Are Men Al Bundy or John McClain

June and Ward Cleaver (Barbara Billingsley and...

June and Ward Cleaver (Barbara Billingsley and Hugh Beaumont). 


A trend begun in the 1980s in this country is to portray men as either clowns or unimaginable macho freaks. No where do you see images of strong and wise men worthy of respect. We’ve come a long way from Ward Cleaver of the Leave it to Beaver 1950s TV show. The end result is a diminishment of men and their roles in society. More women occupy jobs in our country for the first time in history. More women earn college degrees now, than do men. And it’s time to examine if this is a good thing; and if not what to do about it.


I want to head-off-at-the pass any hyper-sensitive types who will polish their indignation hormones by claiming I’m longing for society to revert to the times of Leave it to Beaver. This silly claim was heard about Republicans throughout the 2012 political season as Democrats repeatedly claimed a false “War on Women” that does not exist. And, by the way, if it does exist its a battle its advocates are losing terribly as evidenced by the facts already sited in this blog.


Popular cultures examples of men who portrayed characters of a “real life” world 40-50 years ago include Ward Cleaver,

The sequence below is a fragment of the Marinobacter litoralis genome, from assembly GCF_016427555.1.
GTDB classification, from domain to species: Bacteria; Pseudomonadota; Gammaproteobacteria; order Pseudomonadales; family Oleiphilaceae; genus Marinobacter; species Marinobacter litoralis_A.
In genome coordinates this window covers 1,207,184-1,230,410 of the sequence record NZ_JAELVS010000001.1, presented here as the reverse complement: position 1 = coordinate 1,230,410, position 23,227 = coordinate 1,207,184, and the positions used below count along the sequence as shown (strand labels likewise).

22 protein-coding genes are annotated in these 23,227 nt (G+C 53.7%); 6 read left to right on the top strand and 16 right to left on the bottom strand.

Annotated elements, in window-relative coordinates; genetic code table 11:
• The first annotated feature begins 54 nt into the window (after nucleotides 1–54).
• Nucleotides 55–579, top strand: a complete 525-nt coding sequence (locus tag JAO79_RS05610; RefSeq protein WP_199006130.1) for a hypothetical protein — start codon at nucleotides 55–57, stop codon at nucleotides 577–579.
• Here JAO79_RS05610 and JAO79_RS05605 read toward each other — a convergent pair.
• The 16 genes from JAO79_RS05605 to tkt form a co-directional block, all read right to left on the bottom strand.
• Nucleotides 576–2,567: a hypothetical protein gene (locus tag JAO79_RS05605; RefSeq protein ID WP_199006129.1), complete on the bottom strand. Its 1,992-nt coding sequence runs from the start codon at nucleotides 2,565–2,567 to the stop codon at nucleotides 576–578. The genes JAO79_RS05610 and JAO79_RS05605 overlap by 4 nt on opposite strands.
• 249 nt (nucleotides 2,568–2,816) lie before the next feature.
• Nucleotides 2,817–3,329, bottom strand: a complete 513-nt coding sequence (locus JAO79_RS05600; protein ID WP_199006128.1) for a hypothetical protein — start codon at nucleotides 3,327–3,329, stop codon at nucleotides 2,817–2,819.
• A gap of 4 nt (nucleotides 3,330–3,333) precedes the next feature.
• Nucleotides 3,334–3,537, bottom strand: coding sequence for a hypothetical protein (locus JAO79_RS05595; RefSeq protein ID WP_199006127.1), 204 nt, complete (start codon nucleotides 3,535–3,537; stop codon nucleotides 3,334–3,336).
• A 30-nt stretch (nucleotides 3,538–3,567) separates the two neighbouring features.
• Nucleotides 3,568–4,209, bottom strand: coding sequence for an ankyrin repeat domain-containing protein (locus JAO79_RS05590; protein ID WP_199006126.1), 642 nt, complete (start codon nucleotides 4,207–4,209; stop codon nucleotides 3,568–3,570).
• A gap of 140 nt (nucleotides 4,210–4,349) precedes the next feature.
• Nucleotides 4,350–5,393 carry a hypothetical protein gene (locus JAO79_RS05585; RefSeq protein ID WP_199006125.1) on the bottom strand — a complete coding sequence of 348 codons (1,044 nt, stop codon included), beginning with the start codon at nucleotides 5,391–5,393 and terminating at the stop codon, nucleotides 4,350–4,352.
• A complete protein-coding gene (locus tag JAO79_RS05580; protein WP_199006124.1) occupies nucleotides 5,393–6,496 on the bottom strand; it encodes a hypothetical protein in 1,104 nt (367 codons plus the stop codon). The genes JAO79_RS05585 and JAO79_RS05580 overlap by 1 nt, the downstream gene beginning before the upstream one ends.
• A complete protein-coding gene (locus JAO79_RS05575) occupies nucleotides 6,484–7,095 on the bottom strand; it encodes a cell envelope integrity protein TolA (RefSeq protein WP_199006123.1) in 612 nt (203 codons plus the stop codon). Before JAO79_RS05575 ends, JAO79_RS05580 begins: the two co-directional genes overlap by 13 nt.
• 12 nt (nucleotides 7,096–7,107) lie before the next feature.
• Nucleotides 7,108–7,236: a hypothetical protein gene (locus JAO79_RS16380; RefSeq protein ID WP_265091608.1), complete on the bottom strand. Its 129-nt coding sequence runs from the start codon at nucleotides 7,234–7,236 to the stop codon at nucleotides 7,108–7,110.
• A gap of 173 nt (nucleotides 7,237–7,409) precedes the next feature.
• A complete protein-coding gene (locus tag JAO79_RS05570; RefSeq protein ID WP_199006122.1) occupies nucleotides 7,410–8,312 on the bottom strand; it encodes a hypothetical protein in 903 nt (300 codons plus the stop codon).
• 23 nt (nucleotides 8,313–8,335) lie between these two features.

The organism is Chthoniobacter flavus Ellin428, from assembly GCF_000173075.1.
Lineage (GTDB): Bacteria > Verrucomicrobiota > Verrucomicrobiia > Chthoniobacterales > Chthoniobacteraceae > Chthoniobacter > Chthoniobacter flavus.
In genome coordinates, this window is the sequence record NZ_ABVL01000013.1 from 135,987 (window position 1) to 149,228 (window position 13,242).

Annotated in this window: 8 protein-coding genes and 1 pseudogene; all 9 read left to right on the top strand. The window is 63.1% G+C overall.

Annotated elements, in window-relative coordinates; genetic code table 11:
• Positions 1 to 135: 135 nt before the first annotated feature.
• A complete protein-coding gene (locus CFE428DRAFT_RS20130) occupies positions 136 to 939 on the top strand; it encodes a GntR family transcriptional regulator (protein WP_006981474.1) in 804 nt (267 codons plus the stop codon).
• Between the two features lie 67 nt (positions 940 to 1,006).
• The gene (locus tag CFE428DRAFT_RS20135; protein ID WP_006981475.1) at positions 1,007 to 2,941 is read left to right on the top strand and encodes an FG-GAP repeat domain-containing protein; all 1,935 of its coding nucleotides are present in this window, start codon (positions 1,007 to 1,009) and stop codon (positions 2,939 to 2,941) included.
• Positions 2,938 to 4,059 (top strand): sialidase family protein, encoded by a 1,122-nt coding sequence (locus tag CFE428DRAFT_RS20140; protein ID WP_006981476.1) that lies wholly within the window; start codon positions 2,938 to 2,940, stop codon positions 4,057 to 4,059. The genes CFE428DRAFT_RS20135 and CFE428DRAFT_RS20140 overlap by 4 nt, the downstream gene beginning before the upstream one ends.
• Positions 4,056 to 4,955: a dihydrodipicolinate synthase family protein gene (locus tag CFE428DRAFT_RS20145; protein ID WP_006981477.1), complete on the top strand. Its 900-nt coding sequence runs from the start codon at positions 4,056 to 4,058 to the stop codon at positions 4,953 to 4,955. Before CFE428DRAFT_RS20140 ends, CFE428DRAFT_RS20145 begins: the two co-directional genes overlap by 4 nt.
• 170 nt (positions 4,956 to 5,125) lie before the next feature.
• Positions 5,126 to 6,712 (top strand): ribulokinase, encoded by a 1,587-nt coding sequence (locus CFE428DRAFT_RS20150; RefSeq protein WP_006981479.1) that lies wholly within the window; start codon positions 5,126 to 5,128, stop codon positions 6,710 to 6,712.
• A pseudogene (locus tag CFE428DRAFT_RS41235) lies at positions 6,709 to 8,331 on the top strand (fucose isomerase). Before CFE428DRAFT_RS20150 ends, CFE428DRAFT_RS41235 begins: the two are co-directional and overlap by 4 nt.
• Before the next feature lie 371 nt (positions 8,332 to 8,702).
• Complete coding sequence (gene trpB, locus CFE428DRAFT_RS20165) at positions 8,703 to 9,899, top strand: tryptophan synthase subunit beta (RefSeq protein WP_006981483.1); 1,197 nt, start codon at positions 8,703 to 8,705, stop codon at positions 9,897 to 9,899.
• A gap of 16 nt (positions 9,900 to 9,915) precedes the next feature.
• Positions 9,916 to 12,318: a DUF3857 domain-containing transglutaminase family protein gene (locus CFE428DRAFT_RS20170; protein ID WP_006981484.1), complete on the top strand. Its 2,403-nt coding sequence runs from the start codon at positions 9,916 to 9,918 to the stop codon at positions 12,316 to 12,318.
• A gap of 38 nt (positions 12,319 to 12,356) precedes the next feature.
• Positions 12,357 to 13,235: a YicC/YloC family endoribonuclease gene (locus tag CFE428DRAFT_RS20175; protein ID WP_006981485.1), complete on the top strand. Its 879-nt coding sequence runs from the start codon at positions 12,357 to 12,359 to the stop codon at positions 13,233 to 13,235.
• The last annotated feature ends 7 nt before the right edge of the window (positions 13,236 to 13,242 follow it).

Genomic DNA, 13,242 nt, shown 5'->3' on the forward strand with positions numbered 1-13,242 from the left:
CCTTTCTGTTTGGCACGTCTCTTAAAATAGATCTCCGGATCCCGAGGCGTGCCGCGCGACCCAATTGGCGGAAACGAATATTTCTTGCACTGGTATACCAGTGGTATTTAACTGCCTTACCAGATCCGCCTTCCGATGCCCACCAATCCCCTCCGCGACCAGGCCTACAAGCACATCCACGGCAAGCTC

TV Guide #203


Robert Young in Father Knows Best,


Cropped screenshot of Fred MacMurray from the ...

Fred MacMurray 


Fred MacMurray in My Three Sons,


The Andy Griffith Show

The Andy Griffith Show




Publicity photo of Andy Griffith and Don Knott...


Andy Griffith in the Andy Griffith Show. My childhood television example of manliness and being a good, wise, strong father was Mike Brady on the Brady Bunch.


The Brady Bunch opening grid, season one


It wasn’t until decades later we all learned that Robert Reed, the actor portraying Mike Brady was gay. And while not significant toward my point; it is an interesting, quirky twist in the examples I sight.


Al Bundy

Al Bundy 


The clownish, oafish Al Bundy of Married with Children fame became the standard example of an American Dad through the 1990s. Another example of a “man” and a husband and father in popular culture was John McClain, played by Bruce Willis in the Die hard movie series. He was wise cracking, and tough and leaping from sky scrapers and crashing trucks and cars and shooting dealy, evil villains. The problem with this is neither of the examples are worth exemplifying as what a man and/or father ought to be. Bundy was completely dorkish and without many positive qualities, and


Bruce Willis as Hartigan.


McClain was totally unrealistic, not to mention too violent.


I don’t pine for the days of the little woman being bound to the kitchen, cooking, cleaning, and being nearly completely subservient to the man. And I certainly don’t wistfully wish for the days of racism and segregation imposed on the racial minorities of this country back in the “good ‘ol days”.


But I do wish I could see in pop culture more examples of honorable men. Clowns are fine as are heroic macho gun toting crime stoppers. But what’s wrong with having positive male role models being displayed in our tv and movie entertainment? What’s wrong with Leave it to Beaver? Or Mike Brady for that matter?